In the Kitchen with Annie
Why we cook for people and feel the need to feed is pretty clear to me. It’s one of the first ways I learned to make folks happy, feel appreciated and it makes me feel good too. My grandmother had a way of making everything from liver and onions to a simple fried bologna sandwich taste so good you'd remember the way it made you feel for the rest of your life. She even had a way of salting a slice of watermelon just right.
Tending the Garden Patch
During my childhood, one of my most important household responsibilities was being a helper to my grandmother in her vegetable and flower gardens, and the second was keeping up with the S&H stamp book for the biweekly grocery store trip to Piggly Wiggly. Even during the summer, she got up before the chickens came to roost everyday, and after her second cup of 8 o'clock coffee, she woke me up and got me started on weeding, watering, planting and picking. She was right there beside me, instructing me on what to pick and pull. Greens, tomatoes, watermelons and more watermelons were the staples in her vegetable patch, and we'd spend the morning digging in the dirt, and the afternoons cooking all summer long. Little did I know that this would be my first real lesson in sustainability.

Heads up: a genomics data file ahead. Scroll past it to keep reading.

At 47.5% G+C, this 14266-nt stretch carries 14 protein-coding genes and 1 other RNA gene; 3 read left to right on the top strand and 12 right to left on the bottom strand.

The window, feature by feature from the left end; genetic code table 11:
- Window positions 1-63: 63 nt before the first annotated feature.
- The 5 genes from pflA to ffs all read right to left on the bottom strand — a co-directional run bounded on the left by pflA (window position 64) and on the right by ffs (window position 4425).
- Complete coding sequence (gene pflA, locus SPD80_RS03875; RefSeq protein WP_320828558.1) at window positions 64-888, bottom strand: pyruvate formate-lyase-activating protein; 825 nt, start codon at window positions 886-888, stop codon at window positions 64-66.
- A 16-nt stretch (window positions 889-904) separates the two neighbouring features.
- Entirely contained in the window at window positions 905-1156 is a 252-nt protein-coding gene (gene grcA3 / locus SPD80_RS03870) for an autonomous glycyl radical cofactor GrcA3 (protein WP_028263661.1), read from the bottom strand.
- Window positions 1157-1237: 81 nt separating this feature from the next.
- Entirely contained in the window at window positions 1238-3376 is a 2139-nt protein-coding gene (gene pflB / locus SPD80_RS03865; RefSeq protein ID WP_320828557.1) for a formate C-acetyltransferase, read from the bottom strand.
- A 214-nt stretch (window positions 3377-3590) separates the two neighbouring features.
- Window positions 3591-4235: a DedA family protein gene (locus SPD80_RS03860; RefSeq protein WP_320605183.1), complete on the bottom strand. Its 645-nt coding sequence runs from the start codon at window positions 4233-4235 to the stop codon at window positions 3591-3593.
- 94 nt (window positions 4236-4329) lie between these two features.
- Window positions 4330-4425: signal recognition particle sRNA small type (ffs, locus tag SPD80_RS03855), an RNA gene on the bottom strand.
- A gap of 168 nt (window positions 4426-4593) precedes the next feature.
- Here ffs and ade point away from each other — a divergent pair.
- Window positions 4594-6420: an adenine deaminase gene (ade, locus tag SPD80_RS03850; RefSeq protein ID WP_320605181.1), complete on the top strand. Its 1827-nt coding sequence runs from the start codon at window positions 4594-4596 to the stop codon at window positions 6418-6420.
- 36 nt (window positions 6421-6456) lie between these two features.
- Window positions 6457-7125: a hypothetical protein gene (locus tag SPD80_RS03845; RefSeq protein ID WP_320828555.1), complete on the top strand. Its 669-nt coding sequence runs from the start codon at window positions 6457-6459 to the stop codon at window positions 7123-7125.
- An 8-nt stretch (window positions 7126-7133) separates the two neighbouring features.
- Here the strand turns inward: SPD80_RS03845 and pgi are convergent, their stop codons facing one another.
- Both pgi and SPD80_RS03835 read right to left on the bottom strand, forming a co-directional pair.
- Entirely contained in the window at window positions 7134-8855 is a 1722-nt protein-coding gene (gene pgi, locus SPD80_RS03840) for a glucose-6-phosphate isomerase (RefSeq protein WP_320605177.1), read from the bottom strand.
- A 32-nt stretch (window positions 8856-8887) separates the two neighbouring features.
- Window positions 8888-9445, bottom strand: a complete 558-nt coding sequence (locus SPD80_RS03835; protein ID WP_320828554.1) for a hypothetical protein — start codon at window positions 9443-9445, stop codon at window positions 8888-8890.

The Cheese and the Peanut Butter
I grew up during an era where the government fed people, not just in food stamps, but with some of the best cheese I have never tasted in my life, called “government cheese.” Because my grandfather was a veteran, he’d often get some of this big brown box of goodness brought to him and I’d slice off a hunk of this processed delicacy and grin. The same grin comes across my face when I got either a whopping spoon full of "Jiffy" Peanut Butter, or a Reeses Peanut Butter Cup. Weaknesses that I fall into every now and then when I need a little comfort, or a reminder of Annie's indulgences.
Saturday Morning Salmon Patties, Pot Liquor and Sunday Dinners
My grandmother made a mean salmon patty, served with grits and her signature four butter patty sunbeam bread, toasted to perfection. Her large slow simmering pots of collard and turnip greens with hamhocks with a fried pork chop and corn bread that made Sunday dinners, and let's not forget her delicious turkey necks with rice. We sipped pot liquor before dinner in coffee cups and smacked our lips in anticipation of the juicy greens we’d be eating for dinner. We ate very good on Sunday, and leftovers on Monday weren't shabby either. Especially when I could eat leftover cornbread dipped in buttermilk after school, which made this food loving chubby southern girl all to happy to hang out in the kitchen with Annie.